post #4 of 13
I understand the brand value of adding the "i" before products...

But can Apple PLEASE drop the "iForgot" button? It is not a product. It does nothing to enhance the brand, and there is no reason to spread any good feelings from other i products to a button you press when you forget your password.

Its a cutesy good for nothing decision, much like the faux real designs of Address Book in Lion.

Its weird seeing Apple moving to a very utilitarian (but good looking) look in all of Lion, but going in the complete opposite direction for iCal and Address Book. The same way, its weird to see them making their online initiatives far more classy, but dropping the iForgot bomb on us.
post #5 of 13
Quote:
Originally Posted by addicted44 View Post

I understand the brand value of adding the "i" before products...

But can Apple PLEASE drop the "iForgot" button? It is not a product. It does nothing to enhance the brand, and there is no reason to spread any good feelings from other i products to a button you press when you forget your password.

Its a cutesy good for nothing decision, much like the faux real designs of Address Book in Lion.

Its weird seeing Apple moving to a very utilitarian (but good looking) look in all of Lion, but going in the complete opposite direction for iCal and Address Book. The same way, its weird to see them making their online initiatives far more classy, but dropping the iForgot bomb on us.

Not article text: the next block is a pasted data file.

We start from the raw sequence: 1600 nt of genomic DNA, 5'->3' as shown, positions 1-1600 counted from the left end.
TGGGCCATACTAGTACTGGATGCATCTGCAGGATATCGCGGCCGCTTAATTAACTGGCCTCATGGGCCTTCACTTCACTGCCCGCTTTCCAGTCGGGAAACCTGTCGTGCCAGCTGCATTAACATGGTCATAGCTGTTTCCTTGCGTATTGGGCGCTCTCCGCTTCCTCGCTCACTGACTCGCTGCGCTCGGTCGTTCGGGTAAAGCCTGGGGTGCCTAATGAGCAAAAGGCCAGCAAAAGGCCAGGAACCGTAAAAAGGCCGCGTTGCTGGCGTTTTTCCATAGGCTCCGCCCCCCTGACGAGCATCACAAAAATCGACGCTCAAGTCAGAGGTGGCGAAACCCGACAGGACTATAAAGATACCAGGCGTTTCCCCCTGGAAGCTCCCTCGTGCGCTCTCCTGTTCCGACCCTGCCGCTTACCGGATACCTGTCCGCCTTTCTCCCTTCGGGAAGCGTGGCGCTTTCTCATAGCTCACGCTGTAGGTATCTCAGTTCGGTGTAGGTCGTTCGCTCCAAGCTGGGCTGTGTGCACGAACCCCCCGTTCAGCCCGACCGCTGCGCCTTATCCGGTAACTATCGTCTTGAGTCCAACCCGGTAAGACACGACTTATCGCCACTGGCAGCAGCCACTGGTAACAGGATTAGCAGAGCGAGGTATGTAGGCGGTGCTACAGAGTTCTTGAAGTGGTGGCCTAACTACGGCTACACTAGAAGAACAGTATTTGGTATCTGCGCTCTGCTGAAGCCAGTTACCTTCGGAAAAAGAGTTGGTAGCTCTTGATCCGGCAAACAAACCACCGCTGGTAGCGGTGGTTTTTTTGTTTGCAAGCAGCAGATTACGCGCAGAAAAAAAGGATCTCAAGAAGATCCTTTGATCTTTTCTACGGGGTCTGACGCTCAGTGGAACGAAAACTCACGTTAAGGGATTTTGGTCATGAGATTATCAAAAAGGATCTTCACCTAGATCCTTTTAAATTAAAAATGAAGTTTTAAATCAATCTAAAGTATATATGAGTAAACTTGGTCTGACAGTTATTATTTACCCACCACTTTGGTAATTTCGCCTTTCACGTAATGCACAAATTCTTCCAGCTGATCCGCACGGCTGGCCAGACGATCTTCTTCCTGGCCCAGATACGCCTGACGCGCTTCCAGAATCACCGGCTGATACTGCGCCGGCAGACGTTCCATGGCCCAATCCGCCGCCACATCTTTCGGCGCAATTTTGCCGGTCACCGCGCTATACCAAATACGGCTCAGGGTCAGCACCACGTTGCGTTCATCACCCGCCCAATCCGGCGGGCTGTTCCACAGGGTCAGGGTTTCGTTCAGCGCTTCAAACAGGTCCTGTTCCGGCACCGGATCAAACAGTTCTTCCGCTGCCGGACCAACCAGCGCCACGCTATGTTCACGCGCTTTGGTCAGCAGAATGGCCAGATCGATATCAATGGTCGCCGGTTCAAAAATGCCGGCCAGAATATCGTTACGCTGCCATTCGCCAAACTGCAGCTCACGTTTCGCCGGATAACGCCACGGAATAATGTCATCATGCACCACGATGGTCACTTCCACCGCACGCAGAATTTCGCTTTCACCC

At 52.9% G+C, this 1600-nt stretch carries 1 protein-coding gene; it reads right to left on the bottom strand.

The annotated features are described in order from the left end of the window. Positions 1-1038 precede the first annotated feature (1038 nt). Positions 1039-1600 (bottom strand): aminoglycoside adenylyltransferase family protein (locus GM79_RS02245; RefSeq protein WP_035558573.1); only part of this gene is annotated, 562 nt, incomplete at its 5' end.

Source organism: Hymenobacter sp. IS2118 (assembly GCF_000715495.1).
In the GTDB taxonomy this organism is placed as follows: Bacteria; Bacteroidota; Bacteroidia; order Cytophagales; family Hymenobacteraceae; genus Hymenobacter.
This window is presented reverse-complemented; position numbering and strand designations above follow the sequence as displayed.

I agree with the iForgot button. They need to drop that.

However I like the faux designs. I'd like to see that in more apps. It helps distinquish one app from another. It also looks great full screen. The utilitarian look is fine for dialogs and apps that are dismissed quickly. It is also great for apps that are mostly content and don't need much UI. The monochrome look also works well in apps that shouldn't throw off your color perception (like a photo editor). The utilitarian look is great for some things, I just think it and the faux look both have their place. I'm sure we will see much more faux-style apps on both OS X and iOS as time moves on. The latest developer SDKs are starting to encourage this faux-style with new skinning features. I just hope developers don't take it overboard and start skinning preference panes and such. I like skinning in iCal and Address Book, I hate it in WinAMP. Many Windows developers go way over-the-top on skinning.